Distractions are a part of life. When your neighbour says hi while you are in the middle of a complex calculation and you stop to say hi back only to find that you have forgotten what step you were on and have to start again from the beginning, that is a distraction. It is impossible to eliminate distractions from your life. You can’t stop your friendly neighbour saying hi when you’d rather work in peace. You also can’t predict when your children will try to get your attention with the latest picture they have drawn. What you can do is choose how you manage distractions.
Broadly speaking, the distractions we have to manage fall into two categories: internal and external. An internal distraction is you suddenly curious to find out the year popcorn was invented while doing your business accounting. An external distraction is that phone call from your friend while you are in a meeting.
Both have the potential to turn your day from productive to reactive. Productive is when you have a plan for the day, you make a to-do list and you get important tasks done. Reactive is when you allow your schedule to be dictated by others. This is more likely to happen when you do things like check every email as soon as it comes in or pick any call regardless what you are doing.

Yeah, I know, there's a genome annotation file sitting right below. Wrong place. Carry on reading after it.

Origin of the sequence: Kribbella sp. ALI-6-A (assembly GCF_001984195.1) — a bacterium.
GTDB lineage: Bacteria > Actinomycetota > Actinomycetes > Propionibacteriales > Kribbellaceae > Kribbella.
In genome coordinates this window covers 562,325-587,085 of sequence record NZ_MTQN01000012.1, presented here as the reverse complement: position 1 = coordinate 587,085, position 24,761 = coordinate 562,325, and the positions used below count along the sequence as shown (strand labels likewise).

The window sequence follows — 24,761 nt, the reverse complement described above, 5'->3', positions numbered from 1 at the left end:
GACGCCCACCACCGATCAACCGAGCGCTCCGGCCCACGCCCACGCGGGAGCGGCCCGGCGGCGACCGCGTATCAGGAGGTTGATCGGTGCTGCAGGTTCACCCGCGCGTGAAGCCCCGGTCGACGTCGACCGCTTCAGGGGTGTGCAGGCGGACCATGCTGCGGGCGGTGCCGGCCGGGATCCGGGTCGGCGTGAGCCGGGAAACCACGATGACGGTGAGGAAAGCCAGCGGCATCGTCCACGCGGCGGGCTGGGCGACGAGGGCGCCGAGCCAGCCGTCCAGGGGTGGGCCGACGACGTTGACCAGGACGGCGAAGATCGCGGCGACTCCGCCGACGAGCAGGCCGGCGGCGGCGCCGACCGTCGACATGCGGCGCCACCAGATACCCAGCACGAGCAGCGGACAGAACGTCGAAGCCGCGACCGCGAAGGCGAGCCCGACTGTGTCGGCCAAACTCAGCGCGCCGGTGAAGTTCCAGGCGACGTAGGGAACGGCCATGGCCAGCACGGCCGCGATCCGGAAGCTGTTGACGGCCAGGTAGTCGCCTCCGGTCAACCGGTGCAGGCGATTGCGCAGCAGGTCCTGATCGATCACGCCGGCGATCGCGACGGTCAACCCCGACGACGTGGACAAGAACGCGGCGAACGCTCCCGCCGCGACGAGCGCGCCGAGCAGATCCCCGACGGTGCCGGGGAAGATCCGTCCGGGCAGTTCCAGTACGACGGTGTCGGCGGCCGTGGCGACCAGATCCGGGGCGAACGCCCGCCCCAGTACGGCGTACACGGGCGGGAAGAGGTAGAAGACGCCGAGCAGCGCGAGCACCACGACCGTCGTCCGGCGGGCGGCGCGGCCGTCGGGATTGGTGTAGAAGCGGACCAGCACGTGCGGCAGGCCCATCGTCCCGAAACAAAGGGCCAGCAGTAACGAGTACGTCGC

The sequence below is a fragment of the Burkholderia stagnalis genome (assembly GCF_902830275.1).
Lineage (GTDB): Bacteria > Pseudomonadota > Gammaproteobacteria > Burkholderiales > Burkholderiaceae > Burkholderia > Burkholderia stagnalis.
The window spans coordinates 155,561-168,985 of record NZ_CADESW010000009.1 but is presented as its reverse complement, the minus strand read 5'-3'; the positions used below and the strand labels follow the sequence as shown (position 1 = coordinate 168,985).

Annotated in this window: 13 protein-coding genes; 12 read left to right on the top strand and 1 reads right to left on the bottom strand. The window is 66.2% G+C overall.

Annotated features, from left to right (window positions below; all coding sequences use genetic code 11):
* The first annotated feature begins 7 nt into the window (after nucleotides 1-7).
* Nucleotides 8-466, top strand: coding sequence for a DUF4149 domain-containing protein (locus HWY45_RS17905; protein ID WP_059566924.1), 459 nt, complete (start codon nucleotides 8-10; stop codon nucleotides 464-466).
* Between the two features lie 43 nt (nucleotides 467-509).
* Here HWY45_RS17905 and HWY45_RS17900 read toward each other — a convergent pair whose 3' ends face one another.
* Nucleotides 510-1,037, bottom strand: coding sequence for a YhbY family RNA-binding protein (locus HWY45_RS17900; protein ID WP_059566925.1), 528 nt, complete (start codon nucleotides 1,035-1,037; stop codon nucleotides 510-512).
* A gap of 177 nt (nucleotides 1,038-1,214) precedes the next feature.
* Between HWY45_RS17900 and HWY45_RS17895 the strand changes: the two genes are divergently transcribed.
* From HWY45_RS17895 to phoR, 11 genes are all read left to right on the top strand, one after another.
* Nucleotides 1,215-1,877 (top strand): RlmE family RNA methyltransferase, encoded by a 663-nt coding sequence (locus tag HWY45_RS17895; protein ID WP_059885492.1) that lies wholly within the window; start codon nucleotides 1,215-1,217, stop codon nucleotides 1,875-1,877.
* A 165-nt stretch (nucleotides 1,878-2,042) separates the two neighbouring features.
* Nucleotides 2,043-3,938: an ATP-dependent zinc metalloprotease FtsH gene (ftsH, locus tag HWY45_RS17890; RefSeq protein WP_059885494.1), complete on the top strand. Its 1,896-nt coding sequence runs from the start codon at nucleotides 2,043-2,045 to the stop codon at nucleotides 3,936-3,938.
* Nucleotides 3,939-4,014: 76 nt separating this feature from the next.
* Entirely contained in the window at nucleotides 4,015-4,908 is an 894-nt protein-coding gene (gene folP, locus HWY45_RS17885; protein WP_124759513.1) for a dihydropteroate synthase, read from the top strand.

An internal distraction is generally easier to manage. The distraction is coming from you and you are responsible for your own actions. With a little discipline and making small changes to how you work, it can be beaten. Developing the habit of deep focus is the best way to deal with internal distractions. Block out an hour or two of time during which you pick a task and work on it nonstop. To make the habit stick, work from the same spot each day. Eventually, your mind associates that spot with productive work and you will need less effort to get started.
External distractions, on the other hand, require you controlling your reaction to other people’s demands. When working on a task that requires concentration, I find it is often a good idea to turn off mobile data and put your phone in a drawer. Trust me, it can wait. If it’s an emergency, they will find a way to get in touch with you. James Clear, Author of the productivity book “Atomic Habits” lets his Personal Assistant change his social media passwords every Monday so he can’t log in during the week. She gives him the new password on Friday so he can do all the social media he wants over the weekend. You may not need to go that far but you really need to learn to stay away from social media while working. Nothing in the contemporary world can be quite the time trap that social media is. Best get on top of that.